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Raley, Watts & O’Neill Insurance

Since 1950, Raley, Watts & O’Neill has been serving the insurance needs of our clients. We started as a one person operation in Lexington Park, MD and are proud of our small town heritage. We have worked hard to maintain the fundamental principles of our roots while we have grown into a company that serves clients throughout the Mid-Atlantic, the United States and Internationally. We pride ourselves on getting it right and taking care of the needs of our clients. We simplify the insurance process and take the time to make sure each of our clients understand their options, what they are buying and where their money goes. Our committed staff has the expertise and extensive experience in a broad range of insurance products and services like Commercial, Personal, Bonding, Safety/Risk Management, Group Health, Life and Financial Services. We would welcome the opportunity to demonstrate to you how working with Raley, Watts & O’Neill is about more than just insurance; it is about a long term relationship. We always strive to never veer from our values – C.A.R.E

Fraud Costs Everyone

Gordon O’Neill Gordon O’Neill , 3/2/2016
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Wrecking a car and lying about it or staging an accident to get a payout are crimes that can cost a perpetrator dearly. Similarly, any inaccuracies reported (about a child's GPA, ZIP code where a car is garaged, etc.) for financial gain is also technically fraud.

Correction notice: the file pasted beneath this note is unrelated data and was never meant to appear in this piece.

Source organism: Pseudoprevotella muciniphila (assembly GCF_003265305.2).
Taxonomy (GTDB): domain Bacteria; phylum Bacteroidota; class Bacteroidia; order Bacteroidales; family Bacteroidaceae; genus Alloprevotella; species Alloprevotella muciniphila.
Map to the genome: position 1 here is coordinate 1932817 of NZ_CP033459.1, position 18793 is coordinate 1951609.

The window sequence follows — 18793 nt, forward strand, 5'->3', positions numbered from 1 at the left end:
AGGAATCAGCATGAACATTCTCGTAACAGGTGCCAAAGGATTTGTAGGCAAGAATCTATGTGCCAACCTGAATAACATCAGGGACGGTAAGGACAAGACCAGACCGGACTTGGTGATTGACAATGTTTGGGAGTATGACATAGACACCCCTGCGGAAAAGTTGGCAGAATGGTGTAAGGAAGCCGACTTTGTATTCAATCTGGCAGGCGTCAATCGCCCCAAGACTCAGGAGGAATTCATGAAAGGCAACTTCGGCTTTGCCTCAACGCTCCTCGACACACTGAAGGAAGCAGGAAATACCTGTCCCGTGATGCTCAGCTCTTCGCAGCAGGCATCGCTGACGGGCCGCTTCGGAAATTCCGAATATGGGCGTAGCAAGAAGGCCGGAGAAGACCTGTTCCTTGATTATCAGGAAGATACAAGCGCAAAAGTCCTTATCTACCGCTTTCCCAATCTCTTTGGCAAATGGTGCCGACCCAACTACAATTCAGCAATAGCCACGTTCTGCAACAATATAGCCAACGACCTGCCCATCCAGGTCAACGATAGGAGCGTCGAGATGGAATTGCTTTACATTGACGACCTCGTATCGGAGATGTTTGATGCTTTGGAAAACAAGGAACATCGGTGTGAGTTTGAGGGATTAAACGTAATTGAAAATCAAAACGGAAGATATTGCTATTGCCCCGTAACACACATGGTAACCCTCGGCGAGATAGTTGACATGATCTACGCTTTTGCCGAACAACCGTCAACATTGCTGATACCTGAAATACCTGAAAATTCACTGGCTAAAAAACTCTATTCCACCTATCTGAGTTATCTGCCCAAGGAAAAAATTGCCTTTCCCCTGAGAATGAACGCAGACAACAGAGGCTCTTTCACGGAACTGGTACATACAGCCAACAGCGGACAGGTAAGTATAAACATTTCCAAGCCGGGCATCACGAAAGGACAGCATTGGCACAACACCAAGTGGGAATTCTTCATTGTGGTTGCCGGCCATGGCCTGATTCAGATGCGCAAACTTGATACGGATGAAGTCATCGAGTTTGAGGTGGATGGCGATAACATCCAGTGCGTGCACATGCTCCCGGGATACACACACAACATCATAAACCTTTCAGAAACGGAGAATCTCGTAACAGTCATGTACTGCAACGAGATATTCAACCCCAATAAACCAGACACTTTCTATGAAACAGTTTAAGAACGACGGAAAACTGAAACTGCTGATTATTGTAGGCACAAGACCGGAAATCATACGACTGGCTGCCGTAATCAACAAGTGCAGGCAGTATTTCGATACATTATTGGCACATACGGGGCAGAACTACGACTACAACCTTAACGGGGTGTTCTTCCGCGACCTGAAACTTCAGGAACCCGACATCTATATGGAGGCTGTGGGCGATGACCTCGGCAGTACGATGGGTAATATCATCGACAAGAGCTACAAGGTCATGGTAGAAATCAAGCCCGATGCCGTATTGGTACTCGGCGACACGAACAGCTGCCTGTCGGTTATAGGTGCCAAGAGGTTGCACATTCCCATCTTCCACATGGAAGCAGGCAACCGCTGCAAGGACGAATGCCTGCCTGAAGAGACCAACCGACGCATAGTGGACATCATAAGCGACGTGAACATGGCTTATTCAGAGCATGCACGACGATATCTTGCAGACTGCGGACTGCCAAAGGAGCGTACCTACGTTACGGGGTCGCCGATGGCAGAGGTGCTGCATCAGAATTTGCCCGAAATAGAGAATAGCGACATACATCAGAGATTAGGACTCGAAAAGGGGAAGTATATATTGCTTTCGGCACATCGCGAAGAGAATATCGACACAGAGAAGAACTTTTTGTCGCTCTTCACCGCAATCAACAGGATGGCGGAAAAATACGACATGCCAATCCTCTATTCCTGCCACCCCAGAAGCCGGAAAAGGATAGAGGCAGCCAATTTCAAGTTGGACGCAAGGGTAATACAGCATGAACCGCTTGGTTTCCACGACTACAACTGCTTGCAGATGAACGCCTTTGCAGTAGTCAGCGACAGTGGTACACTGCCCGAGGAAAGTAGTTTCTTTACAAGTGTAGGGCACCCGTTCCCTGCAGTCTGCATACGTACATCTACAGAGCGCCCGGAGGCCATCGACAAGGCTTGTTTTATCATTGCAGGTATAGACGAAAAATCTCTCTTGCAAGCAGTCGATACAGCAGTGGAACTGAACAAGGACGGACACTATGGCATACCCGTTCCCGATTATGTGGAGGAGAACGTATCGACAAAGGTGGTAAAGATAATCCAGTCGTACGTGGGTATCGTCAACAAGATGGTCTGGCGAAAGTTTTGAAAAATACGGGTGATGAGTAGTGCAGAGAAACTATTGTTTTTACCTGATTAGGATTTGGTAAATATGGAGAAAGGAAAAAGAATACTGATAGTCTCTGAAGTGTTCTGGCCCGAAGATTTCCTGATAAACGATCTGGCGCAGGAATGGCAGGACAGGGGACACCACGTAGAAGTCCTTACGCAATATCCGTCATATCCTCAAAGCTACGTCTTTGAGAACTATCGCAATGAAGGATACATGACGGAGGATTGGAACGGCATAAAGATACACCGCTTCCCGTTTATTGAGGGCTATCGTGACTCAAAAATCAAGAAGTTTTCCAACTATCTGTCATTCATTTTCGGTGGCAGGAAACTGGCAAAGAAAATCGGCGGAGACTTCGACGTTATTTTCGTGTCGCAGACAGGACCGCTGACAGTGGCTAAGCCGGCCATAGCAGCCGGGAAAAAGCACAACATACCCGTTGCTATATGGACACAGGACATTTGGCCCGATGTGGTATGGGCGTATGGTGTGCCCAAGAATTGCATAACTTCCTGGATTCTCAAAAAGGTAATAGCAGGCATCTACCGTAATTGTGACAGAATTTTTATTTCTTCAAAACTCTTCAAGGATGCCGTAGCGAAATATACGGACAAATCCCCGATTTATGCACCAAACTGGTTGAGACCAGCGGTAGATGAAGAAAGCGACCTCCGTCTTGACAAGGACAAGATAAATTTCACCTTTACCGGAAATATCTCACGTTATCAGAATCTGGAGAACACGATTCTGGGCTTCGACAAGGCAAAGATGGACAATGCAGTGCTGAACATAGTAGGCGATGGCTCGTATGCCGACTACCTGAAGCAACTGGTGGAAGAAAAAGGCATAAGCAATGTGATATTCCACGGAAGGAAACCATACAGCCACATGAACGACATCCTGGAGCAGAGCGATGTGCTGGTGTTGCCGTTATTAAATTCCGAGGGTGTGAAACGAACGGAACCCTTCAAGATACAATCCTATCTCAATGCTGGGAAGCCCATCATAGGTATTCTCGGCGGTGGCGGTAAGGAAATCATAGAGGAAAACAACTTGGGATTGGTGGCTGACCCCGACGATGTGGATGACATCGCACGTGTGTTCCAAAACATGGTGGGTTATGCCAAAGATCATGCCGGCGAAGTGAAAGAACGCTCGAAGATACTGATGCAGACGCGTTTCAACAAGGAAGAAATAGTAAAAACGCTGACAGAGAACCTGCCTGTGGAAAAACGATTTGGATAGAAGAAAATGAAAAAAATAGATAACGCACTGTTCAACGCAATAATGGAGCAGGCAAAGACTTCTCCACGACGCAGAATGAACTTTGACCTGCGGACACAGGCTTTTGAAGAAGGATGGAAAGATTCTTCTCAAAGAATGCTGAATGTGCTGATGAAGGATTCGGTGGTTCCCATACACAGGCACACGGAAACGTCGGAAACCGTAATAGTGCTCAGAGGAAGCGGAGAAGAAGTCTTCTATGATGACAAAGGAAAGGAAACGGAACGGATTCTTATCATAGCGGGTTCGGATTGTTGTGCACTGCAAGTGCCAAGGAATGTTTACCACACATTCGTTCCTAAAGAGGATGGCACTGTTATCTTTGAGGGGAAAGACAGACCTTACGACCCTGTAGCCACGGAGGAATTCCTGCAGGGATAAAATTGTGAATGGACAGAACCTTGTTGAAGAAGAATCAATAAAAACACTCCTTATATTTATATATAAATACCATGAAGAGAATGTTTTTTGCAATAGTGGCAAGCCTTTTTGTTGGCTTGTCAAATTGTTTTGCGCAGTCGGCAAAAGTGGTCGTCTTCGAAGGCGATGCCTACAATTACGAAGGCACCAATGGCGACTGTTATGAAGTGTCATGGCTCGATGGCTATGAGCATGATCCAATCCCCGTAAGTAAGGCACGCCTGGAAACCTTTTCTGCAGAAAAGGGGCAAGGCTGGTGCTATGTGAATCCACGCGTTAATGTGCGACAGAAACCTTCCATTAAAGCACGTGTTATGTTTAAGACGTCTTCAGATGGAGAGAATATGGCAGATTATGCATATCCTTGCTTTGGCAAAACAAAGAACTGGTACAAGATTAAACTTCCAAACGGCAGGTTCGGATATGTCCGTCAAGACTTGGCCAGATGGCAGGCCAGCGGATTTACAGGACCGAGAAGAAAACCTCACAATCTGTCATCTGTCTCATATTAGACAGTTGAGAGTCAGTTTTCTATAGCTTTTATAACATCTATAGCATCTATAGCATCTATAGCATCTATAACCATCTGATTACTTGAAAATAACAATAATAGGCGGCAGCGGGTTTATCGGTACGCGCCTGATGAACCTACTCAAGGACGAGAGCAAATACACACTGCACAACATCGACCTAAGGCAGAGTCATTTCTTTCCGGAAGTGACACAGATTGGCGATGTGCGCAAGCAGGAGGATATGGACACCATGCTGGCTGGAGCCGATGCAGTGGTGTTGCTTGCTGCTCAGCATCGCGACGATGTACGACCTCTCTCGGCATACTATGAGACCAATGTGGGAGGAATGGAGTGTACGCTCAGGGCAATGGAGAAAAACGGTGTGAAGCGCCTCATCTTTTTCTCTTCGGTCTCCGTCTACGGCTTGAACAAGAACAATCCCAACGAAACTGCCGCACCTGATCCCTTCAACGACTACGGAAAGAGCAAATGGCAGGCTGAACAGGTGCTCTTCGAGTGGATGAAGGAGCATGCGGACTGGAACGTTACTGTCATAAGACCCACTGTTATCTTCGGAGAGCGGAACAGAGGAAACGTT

This type of "soft fraud" is far more common than hard fraud -- and is much harder for the industry to deal with because it's so difficult to detect. Consider "claims padding," such as urging a body shop to fix dents that never happened after a car accident or claiming more serious pain or injuries than actually suffered.

Although perpetrators might think of these as victimless crimes, everyone with an Auto policy pays for them in higher rates needed to offset the cost of phony claims.

Here are a few common examples of soft fraud, as described by Allstate and the auto buying and research site,

  • Grade faking: A parent or student lies about high grades to get a good-student discount.
  • Location lies: A policyholder tries to get a premium cut by using a parent's address in a rural, less-traveled area to register and insure a car that's usually driven in a more accident-prone city. He also tells his insurer that he drives half the miles that he really does.
  • Missing drivers: A family fails to inform their insurance company that there are two teen drivers in the household, not just mom and dad.

Soft fraud is usually treated as a misdemeanor. Depending on the seriousness of the offense, it could cost the scammer a fine of up to $15,000, jail or prison time, and probation -- not to mention the humiliation of going through the legal system.